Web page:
Elvis died early, but, he made the most of his short life. He wore glittery jumpsuits, hung out with Nixon, had a private jet with a state of the art eight track player and his own super-estate, aka Graceland. Culinarily speaking, he totally didn’t GAF. I mean the guy’s favorite sandwich was reportedly peanut butter, bacon and banana on white bread, maybe, sometimes deep fried.
Unlike Elvis, and because I’m a food writer, I totally give lots of Fs, when it comes to food. Cooking and eating is my delicious obsession. As such, intellectually I’d thought many times about Elvis’s predilection for mixing crazy stuff. And while I’m a believer in the what many consider strange flavor combinations, like say soy sauce and chocolate (yep), I still felt Elvis’s choice was probably just a bad drunken amphetamine-fueled fantasy that was as pointless as his notorious habit of shooting TVs with guns, so I never really tried the combo.
But, then I recently found myself at Fizz eatery, a neo-soda fountain meets kitschy diner on Chicago’s Northwest side faced with a menu touting the Fat Elvis. It was in a section titled “burgers”, but the menu didn’t explicitly say it was a burger, so initially I thought it was just an exception that was a sandwich. Incredulous, I asked the server if it was a burger. Her eyes widened like a Powerpuff Girl and she breathlessly exclaimed, “YES!”. My imperfect memory swears she started salivating like a Pavlovian puppy. That last part probably didn’t happen, but I could see, like a teenager issuing a major challenge during a heavy session of Truth or Dare, she was saying that if I didn’t try the burger, she would lose all faith in me as a human being.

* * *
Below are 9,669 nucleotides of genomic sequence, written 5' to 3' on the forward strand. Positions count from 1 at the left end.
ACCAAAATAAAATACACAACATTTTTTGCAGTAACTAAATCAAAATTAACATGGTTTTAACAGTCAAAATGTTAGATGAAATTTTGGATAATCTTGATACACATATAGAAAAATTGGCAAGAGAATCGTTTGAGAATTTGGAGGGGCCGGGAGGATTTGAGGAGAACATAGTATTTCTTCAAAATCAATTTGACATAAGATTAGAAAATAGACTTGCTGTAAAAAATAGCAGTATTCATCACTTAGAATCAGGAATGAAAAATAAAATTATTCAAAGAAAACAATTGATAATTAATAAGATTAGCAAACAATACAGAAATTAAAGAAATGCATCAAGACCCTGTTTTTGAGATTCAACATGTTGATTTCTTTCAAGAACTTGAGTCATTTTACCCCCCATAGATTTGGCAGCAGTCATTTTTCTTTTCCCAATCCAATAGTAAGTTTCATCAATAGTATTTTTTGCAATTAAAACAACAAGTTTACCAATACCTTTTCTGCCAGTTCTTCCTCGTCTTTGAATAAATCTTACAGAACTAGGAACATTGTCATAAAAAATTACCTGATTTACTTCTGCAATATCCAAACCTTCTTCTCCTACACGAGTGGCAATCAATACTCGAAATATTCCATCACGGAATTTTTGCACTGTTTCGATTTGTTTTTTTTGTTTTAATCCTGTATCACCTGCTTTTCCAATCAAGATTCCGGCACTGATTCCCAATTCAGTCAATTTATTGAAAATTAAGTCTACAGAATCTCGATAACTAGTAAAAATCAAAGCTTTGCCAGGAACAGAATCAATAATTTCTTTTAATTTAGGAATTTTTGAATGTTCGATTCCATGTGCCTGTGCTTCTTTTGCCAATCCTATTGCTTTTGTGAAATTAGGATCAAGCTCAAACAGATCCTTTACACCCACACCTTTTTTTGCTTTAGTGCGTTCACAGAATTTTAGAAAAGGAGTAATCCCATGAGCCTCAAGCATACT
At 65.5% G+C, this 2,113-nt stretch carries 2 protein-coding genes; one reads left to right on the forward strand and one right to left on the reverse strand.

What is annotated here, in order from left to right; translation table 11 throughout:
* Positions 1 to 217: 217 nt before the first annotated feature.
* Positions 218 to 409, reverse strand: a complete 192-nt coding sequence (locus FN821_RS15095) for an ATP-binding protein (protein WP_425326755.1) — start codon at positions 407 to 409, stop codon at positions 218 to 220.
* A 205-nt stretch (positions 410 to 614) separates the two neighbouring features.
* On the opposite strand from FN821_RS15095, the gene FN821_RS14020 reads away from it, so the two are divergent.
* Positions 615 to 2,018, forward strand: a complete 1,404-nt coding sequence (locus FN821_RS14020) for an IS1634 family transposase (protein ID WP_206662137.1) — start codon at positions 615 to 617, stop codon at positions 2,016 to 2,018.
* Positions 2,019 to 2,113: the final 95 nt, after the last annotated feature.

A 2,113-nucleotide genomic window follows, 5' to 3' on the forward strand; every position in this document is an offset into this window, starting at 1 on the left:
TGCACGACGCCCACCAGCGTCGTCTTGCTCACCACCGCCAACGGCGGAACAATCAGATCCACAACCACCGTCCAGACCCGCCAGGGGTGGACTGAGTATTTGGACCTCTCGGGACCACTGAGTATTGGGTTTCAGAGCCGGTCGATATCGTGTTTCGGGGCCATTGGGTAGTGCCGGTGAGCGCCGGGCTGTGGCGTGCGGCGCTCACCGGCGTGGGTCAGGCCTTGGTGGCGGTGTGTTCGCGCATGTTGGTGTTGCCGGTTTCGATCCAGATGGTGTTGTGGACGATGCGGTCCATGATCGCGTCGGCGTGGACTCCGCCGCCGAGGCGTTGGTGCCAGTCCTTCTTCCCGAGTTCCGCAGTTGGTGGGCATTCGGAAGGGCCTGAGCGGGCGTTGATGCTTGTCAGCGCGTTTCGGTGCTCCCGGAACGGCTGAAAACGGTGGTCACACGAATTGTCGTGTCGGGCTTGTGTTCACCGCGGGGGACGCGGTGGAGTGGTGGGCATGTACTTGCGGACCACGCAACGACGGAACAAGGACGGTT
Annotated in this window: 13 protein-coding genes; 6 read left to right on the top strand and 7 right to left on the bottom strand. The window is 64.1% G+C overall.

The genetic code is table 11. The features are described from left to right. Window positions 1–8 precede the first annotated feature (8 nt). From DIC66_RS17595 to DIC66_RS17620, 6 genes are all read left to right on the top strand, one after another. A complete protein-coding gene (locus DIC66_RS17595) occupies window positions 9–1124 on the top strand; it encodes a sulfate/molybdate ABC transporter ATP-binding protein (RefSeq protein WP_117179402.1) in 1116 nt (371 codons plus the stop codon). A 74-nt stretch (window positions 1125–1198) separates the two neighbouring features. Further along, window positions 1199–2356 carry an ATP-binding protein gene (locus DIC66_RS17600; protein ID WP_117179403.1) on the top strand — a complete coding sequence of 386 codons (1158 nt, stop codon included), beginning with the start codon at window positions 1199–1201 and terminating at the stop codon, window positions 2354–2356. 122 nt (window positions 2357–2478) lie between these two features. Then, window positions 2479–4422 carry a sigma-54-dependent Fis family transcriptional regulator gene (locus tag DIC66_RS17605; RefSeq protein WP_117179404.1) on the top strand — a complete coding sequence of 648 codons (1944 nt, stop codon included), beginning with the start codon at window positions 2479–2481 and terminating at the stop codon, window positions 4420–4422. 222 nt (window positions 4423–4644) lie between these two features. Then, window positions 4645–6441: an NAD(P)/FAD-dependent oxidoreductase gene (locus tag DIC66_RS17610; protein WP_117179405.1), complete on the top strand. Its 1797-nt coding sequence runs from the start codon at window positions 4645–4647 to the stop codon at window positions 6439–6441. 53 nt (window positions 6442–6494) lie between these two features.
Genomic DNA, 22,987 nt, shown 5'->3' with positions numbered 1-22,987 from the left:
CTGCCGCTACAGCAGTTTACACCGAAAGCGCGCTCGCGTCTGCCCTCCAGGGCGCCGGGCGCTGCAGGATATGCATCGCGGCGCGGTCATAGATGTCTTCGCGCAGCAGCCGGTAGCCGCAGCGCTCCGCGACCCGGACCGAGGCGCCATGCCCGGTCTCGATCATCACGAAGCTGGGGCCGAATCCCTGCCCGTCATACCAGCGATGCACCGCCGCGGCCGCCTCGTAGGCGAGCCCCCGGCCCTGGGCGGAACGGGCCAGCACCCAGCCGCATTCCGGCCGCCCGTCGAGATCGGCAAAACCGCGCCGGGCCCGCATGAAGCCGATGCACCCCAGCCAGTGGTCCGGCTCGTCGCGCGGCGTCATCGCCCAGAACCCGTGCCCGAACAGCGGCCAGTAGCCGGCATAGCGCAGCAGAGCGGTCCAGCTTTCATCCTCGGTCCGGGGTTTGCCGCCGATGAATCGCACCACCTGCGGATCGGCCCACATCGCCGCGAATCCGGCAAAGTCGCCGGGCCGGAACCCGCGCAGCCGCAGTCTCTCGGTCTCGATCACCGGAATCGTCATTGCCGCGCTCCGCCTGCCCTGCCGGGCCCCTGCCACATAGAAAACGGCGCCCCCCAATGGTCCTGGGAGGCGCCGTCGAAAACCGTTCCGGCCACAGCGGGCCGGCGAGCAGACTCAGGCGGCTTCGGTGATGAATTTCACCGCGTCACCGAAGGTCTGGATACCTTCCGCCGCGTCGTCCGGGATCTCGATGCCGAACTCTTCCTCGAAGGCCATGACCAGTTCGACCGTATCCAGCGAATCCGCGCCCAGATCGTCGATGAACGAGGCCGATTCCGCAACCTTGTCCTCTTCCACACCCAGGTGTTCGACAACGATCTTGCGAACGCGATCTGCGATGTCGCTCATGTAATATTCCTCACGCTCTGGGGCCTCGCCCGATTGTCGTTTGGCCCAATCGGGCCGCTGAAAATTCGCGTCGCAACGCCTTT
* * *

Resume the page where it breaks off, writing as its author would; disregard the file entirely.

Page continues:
Still, I paused, because not only were the Fizz cooks mixing pork, peanut butter, and banana, but they were now introducing smoky grilled beef and a pillowy, custard-rich brioche bun. But, YOLO, right? I’ve eaten goat eyeball tacos at the Maxwell Street Market before. Eating a Fat Elvis would be a comparative cake walk.
The Fat Elvis turned out to be a glorious case of getting my cake and eating it too. Executive chef and General Manager Joshua Bushnick has been working in restaurants for over 30 years. He’s picked up a few tricks, like using a proprietary beef grind of chuck, short rib, and brisket in a 78 to 22 ratio of muscle to fat (typical is 80/20). Beckwith says that extra 2% makes a big difference in retaining juices while the patties are caramelized on a flat top griddle. Bananas too are caramelized crispy on one side and then drizzled with peanut butter that runs down the patty in hot creamy ribbons. Add in the bacon and it’s a gooey mess of salt on salt and fat on fat that warms your inner child, while laying down a satisfied opiate-like trance on your stomach and your soul.
Worth the trip: Fat Elvis burger from Fizz ($11)
7958 W. Belmont; 773.839.3499
This article first appeared in Redeye Chicago in a different form.